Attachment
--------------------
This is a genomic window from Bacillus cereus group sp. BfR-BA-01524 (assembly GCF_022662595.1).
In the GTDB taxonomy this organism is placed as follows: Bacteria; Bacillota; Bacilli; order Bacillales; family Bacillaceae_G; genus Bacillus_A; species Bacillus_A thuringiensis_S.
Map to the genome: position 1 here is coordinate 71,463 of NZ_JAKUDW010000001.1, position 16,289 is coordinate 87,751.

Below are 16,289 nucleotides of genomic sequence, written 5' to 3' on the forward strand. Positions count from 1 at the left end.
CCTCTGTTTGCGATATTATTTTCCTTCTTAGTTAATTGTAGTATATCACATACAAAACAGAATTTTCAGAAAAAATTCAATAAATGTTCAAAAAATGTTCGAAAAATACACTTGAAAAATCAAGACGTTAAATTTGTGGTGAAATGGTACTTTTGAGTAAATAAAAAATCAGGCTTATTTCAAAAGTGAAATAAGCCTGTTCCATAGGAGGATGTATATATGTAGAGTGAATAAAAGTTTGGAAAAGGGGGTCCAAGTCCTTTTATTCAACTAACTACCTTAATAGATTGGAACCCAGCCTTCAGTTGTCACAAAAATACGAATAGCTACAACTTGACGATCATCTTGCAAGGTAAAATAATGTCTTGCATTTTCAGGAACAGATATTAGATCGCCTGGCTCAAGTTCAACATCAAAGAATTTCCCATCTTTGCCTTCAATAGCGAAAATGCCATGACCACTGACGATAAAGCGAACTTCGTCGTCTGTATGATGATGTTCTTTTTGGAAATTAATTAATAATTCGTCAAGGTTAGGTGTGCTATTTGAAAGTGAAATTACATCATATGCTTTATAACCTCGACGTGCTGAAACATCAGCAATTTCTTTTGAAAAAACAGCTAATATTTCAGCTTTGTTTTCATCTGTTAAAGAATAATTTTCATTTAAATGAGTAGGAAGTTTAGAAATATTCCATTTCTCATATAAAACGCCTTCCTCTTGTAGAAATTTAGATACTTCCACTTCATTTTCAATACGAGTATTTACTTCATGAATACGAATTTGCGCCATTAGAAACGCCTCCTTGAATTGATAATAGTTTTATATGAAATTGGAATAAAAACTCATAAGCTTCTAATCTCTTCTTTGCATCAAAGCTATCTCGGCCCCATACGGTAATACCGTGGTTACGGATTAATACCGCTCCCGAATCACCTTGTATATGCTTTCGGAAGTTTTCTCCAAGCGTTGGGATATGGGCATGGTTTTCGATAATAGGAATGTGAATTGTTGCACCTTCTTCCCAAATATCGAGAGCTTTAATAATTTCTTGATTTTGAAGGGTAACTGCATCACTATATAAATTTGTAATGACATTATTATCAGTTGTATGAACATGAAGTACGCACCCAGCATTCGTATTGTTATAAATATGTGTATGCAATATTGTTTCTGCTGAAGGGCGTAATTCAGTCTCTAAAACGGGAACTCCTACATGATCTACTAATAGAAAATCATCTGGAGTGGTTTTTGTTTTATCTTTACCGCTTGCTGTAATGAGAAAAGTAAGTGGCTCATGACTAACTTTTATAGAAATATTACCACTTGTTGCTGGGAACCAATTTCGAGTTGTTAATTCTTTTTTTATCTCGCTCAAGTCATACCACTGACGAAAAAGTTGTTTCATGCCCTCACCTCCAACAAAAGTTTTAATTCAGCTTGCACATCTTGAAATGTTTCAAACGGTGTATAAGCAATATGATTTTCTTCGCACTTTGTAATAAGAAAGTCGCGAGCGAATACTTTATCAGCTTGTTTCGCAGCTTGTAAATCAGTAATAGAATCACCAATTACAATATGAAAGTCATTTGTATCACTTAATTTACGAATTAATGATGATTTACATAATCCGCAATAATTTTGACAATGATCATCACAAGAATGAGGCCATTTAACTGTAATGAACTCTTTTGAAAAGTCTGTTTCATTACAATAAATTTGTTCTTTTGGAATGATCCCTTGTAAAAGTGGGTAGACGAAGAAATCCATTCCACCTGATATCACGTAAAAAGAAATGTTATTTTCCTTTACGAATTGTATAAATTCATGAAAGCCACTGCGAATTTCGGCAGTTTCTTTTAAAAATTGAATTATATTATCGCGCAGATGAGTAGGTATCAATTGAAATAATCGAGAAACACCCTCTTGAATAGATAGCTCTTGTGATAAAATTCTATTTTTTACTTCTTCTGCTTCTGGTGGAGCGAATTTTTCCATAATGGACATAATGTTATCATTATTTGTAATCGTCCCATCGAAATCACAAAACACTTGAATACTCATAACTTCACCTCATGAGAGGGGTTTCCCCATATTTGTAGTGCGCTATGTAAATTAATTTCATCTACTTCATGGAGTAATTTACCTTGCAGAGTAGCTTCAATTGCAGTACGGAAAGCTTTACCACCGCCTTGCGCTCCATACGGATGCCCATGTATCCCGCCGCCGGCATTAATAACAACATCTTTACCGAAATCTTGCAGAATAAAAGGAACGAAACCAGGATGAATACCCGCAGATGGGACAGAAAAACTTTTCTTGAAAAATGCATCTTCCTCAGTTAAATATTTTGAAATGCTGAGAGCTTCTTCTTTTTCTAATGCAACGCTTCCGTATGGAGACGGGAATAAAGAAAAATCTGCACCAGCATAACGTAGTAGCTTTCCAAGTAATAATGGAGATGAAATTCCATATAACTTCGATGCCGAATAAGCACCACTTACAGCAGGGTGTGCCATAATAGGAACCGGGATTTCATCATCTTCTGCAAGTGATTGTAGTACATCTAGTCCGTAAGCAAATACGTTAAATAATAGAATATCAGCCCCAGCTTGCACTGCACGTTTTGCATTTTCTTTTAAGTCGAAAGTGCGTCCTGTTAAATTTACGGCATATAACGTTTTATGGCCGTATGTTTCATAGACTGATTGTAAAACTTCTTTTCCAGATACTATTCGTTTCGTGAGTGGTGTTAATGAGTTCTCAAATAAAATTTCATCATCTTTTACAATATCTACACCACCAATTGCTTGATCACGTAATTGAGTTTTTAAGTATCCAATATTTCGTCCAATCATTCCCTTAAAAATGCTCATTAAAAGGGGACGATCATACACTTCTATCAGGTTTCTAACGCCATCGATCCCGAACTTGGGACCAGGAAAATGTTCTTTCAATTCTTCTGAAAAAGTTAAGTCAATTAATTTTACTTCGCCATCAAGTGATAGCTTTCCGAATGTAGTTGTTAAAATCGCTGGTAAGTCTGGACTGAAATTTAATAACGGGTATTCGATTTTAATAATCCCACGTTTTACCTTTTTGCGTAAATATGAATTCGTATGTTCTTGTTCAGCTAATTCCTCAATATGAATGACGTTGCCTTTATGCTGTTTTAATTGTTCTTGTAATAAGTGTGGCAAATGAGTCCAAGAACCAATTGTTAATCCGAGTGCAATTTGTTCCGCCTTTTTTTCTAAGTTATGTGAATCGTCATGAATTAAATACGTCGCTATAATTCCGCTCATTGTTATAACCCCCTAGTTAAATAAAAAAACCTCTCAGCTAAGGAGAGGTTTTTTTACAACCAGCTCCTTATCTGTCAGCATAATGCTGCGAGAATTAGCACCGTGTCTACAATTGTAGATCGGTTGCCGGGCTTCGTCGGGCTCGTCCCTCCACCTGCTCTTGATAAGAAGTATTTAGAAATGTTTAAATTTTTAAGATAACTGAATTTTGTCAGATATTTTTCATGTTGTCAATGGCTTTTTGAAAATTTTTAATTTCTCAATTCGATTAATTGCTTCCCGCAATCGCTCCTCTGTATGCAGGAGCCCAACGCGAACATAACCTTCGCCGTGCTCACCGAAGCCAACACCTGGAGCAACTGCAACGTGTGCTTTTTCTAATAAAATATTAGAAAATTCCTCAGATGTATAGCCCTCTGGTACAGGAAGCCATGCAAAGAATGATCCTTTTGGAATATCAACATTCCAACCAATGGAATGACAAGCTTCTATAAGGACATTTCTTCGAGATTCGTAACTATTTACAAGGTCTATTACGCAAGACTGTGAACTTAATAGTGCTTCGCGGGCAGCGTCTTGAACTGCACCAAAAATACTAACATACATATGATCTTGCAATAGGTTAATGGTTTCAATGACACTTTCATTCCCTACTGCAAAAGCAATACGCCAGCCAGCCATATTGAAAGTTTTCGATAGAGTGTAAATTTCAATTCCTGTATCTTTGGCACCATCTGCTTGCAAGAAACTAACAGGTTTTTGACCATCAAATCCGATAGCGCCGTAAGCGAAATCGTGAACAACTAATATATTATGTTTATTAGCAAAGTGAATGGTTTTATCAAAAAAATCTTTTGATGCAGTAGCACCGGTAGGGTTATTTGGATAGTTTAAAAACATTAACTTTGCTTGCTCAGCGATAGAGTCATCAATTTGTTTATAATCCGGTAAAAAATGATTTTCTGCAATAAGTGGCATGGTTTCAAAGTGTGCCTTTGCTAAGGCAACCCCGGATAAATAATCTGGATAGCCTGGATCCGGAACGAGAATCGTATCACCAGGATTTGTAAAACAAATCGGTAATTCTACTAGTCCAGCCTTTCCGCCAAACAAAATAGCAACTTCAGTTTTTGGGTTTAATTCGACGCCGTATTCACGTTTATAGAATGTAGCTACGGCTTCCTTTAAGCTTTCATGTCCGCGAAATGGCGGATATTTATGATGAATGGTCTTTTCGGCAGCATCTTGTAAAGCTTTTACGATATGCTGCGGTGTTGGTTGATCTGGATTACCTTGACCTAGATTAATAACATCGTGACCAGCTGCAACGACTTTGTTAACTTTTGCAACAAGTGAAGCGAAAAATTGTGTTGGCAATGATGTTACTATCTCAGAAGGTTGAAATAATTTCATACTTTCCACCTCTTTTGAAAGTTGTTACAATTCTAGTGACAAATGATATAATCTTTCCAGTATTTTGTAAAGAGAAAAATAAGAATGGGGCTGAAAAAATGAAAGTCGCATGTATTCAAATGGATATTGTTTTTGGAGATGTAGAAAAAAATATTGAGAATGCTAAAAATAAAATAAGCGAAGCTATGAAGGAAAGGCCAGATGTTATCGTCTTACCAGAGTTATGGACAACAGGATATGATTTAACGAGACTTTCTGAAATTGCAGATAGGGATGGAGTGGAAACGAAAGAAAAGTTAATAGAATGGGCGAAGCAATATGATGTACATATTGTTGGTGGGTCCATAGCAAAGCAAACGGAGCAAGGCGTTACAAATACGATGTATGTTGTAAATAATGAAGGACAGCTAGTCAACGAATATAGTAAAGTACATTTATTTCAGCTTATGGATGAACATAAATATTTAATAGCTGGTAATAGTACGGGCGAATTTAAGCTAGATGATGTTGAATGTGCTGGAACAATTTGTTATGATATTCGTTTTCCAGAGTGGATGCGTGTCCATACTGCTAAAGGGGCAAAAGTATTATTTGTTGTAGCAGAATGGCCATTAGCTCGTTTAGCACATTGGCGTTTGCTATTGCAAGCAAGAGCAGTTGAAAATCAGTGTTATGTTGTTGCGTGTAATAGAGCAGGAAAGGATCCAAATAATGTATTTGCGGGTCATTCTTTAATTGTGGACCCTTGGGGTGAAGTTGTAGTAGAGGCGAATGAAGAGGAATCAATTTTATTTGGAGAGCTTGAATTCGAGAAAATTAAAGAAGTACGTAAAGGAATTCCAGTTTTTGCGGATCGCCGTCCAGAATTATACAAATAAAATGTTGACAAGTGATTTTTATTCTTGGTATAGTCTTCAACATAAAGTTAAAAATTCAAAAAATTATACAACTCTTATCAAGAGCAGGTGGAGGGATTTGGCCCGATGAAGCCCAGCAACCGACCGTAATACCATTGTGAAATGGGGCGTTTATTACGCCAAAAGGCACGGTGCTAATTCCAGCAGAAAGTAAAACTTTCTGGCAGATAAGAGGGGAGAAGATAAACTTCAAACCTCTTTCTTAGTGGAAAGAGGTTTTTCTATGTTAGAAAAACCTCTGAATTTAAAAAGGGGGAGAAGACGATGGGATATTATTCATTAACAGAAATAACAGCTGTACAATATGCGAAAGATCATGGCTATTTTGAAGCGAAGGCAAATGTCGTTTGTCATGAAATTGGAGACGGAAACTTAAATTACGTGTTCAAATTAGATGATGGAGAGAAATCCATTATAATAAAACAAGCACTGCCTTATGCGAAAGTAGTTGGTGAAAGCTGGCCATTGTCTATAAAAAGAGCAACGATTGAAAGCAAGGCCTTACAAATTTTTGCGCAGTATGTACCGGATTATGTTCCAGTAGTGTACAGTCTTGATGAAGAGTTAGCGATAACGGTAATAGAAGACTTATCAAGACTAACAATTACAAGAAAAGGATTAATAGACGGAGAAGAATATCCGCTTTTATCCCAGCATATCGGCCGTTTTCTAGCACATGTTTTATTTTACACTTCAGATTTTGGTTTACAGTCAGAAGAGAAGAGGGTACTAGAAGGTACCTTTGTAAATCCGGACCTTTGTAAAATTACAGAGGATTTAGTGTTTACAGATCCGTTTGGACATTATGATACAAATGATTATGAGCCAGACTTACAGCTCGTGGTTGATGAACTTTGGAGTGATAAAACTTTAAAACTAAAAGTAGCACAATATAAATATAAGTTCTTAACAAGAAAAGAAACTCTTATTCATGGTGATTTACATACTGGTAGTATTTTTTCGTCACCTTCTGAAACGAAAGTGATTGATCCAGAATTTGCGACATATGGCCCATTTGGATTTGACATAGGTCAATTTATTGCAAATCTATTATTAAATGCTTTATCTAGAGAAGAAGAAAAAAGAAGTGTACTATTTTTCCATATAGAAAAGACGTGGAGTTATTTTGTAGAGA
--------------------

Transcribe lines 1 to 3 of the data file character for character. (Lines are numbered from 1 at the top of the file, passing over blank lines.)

This is a genomic window from Bacillus cereus group sp. BfR-BA-01524 (assembly GCF_022662595.1).
In the GTDB taxonomy this organism is placed as follows: Bacteria; Bacillota; Bacilli; order Bacillales; family Bacillaceae_G; genus Bacillus_A; species Bacillus_A thuringiensis_S.
Map to the genome: position 1 here is coordinate 71,463 of NZ_JAKUDW010000001.1, position 16,289 is coordinate 87,751.